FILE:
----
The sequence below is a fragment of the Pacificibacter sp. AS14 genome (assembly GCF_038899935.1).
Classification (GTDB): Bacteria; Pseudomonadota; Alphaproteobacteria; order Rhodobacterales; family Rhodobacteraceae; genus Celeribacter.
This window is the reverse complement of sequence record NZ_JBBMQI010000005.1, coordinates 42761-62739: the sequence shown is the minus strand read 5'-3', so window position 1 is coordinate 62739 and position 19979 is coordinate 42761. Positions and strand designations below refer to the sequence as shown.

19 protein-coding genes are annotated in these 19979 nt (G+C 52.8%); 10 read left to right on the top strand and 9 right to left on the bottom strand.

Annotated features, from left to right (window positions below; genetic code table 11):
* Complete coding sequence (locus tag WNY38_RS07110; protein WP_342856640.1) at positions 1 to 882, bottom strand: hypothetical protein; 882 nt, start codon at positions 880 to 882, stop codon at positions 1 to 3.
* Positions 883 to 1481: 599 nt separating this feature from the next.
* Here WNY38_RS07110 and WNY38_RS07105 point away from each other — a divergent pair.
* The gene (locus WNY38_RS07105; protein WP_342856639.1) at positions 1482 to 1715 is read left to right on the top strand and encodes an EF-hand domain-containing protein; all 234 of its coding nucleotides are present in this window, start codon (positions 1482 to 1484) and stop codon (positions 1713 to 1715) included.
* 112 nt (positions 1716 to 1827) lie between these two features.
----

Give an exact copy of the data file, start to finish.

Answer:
The sequence below is a fragment of the Pacificibacter sp. AS14 genome (assembly GCF_038899935.1).
Classification (GTDB): Bacteria; Pseudomonadota; Alphaproteobacteria; order Rhodobacterales; family Rhodobacteraceae; genus Celeribacter.
This window is the reverse complement of sequence record NZ_JBBMQI010000005.1, coordinates 42761-62739: the sequence shown is the minus strand read 5'-3', so window position 1 is coordinate 62739 and position 19979 is coordinate 42761. Positions and strand designations below refer to the sequence as shown.

19 protein-coding genes are annotated in these 19979 nt (G+C 52.8%); 10 read left to right on the top strand and 9 right to left on the bottom strand.

Annotated features, from left to right (window positions below; genetic code table 11):
* Complete coding sequence (locus tag WNY38_RS07110; protein WP_342856640.1) at positions 1 to 882, bottom strand: hypothetical protein; 882 nt, start codon at positions 880 to 882, stop codon at positions 1 to 3.
* Positions 883 to 1481: 599 nt separating this feature from the next.
* Here WNY38_RS07110 and WNY38_RS07105 point away from each other — a divergent pair.
* The gene (locus WNY38_RS07105; protein WP_342856639.1) at positions 1482 to 1715 is read left to right on the top strand and encodes an EF-hand domain-containing protein; all 234 of its coding nucleotides are present in this window, start codon (positions 1482 to 1484) and stop codon (positions 1713 to 1715) included.
* 112 nt (positions 1716 to 1827) lie between these two features.